Is it wrong to worship or pray to Jesus Christ?
Summary: The Watchtower Society teaches that worship in the strict sense belongs to Jehovah God the Father alone, and that prayer should be directed only to the Father. Jesus is not the proper recipient of worship or prayer. However, the New Testament teaches Christians to worship, love, honor, glorify, obey, trust, and pray to the Lord Jesus Christ, just as we honor the Father in all of these ways.
This article is one of a series of articles explaining in detail the doctrines of Jehovah’s Witnesses and showing why those teachings are not in harmony with the facts and teachings of the Bible. For an overview, see our article on what Jehovah’s Witnesses believe.
What the Watchtower Teaches
The Jehovah’s Witnesses’ position regarding honors properly given to Jesus is fairly straightforward. The Watchtower teaches that true Christians do not pray to Jesus and that they should not worship him. The Society’s publications categorize worship of Jesus and prayer to Jesus as an error alongside according such honors to Mary and the saints, as traditionally practiced in Catholicism:
Does the Bible instruct us to pray to Jesus, to Mary, to saints, or to angels? No—only to Jehovah.1
The Watchtower states that only Jehovah God, the Father, should be worshiped:
Throughout the centuries, many in Christendom have worshiped Jesus Christ as if he were Almighty God. Jesus himself, however, directed attention and worship only to Jehovah God.2
The logic of the Watchtower’s position on this subject is also simple enough to understand. In the view of Jehovah’s Witnesses, Jesus Christ is a creature, made by God, and is not himself the Creator or Supreme Being. As a creature, Christ should not be given the same honors or religious devotion as the Father, who alone is the uncreated, Almighty God.
Evangelical Christians agree with Jehovah’s Witnesses that worship and prayer should be directed only to Almighty God (Exod. 34:14; Ps. 65:2; Isa. 44:17; 45:20-22; Rev. 19:10; 22:8-9). Jehovah’s Witnesses reason that since Jesus is not God, he must not be worshiped. However, the reverse argument needs to be considered: If the New Testament teaches that Jesus is properly worshiped, then he must be God. Indeed, this is one of several lines of evidence from Scripture that Jesus really is God incarnate.3
Honor the Son
Jesus stated that it was the Father’s purpose “that all may honor the Son just as they honor the Father” (John 5:23). In context, Jesus has just claimed that he does whatever the Father does (v. 19) and that he “gives life to whomever he wishes” (v. 21). The Father has even entrusted the responsibility of rendering eternal judgment over all people to the Son (v. 22). If the Son is to receive honor in the context of performing such divine functions, then the honor he is to receive is divine honor—the honor due to God.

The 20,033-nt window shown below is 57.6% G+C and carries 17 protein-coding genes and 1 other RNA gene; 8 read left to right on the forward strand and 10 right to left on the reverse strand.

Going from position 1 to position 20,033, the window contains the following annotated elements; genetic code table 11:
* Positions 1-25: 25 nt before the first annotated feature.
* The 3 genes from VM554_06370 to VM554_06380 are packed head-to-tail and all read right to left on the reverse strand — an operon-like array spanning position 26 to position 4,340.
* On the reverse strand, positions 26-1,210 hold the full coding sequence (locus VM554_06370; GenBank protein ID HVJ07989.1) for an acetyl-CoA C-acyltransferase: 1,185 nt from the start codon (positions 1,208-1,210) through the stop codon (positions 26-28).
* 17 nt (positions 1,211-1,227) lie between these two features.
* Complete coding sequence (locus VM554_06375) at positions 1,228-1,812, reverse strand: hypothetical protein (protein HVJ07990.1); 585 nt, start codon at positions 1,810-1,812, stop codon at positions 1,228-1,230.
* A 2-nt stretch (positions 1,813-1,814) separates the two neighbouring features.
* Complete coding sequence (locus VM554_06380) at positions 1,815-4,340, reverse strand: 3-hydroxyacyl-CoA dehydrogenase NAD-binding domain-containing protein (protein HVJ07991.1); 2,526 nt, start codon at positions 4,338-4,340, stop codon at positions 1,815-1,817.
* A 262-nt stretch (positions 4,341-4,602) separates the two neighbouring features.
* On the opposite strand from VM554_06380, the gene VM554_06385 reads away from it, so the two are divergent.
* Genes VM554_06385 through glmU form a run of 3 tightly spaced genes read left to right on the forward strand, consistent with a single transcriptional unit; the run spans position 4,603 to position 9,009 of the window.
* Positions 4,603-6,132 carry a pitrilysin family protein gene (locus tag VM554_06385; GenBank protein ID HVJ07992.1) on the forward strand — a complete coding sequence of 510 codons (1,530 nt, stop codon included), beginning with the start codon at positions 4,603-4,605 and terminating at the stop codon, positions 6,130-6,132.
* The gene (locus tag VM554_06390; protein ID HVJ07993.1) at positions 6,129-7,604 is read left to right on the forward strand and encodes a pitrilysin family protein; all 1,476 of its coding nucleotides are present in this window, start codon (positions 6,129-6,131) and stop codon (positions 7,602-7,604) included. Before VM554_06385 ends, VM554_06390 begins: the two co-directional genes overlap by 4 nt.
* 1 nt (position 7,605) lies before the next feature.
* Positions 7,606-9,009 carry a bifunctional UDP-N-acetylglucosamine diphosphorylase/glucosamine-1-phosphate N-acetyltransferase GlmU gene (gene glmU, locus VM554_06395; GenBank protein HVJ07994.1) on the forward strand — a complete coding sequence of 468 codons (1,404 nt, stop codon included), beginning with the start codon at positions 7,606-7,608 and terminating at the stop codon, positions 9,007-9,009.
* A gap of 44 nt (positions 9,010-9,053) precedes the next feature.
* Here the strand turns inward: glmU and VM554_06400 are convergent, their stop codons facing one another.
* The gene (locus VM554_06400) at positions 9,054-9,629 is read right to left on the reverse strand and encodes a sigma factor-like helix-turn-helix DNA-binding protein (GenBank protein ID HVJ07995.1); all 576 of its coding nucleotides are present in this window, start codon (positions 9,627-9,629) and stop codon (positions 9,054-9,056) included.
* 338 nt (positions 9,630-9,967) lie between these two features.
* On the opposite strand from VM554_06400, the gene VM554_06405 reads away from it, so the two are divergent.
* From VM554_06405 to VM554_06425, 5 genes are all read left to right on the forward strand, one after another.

The Watchtower comments on John 5:23, “Jesus was not telling us to honor him as being the Father or as being God. He did not say we were to honor the Son as much as the Father.”4 Orthodox Christians do not think Jesus is the Father. However, in context the point is that the Son is to receive the same kind of honor as the Father because the Son does the same kinds of things that the Father does (vv. 19-22).
Imagine someone asserting that all people should honor the angel Gabriel just as they honor Jehovah, or that everyone should honor the apostle Peter just as they honor God. We instinctively recognize that such assertions would be inappropriate (and, of course, the Bible never makes such statements). Yet Jesus said that all of us should honor him, the Son, just as we honor the Father. That is an astonishing claim if Jesus was a created angel.
To Christ Be the Glory
A doxology (from the Greek word doxa, “glory”) is a stylized expression of praise to God acknowledging that he is deserving of honor or glory. A doxology is thus an expression of worship. As one would expect, in the New Testament we find several instances of doxologies to God, and in some cases specifically to the Father:
- “For from him and through him and to him are all things. To him be glory forever. Amen.” (Rom. 11:36)
- “…according to the will of our God and Father, to whom bethe glory forever and ever. Amen.” (Gal. 1:4b-5)
- “To our God and Father beglory forever and ever. Amen.” (Phil. 4:20)
What might be surprising is that we find very similar doxologies to Jesus Christ:
- “…through Jesus Christ, to whom be glory forever and ever. Amen” (Heb. 13:21).
- “…in order that in everything God may be glorified through Jesus Christ. To him belong glory and dominion forever and ever. Amen” (1 Pet. 4:11).
- “But grow in the grace and knowledge of our Lord and Savior Jesus Christ. To him be the glory both now and to the day of eternity. Amen” (2 Peter 3:18).
These doxologies clearly are not ascribing glory to Jesus Christ instead of to God. 1 Peter 4:11 explicitly states that God is to be glorified through Jesus Christ, so that glorifying Christ is done in a way that glorifies God (see also Rom. 16:27; Jude 25). Nevertheless, these passages ascribe glory forever to Jesus Christ in doxological language identical to other biblical doxologies assigning eternal glory to God. 2 Peter 3:18 even contains a doxology assigning eternal glory to Christ with no direct mention of God or the Father.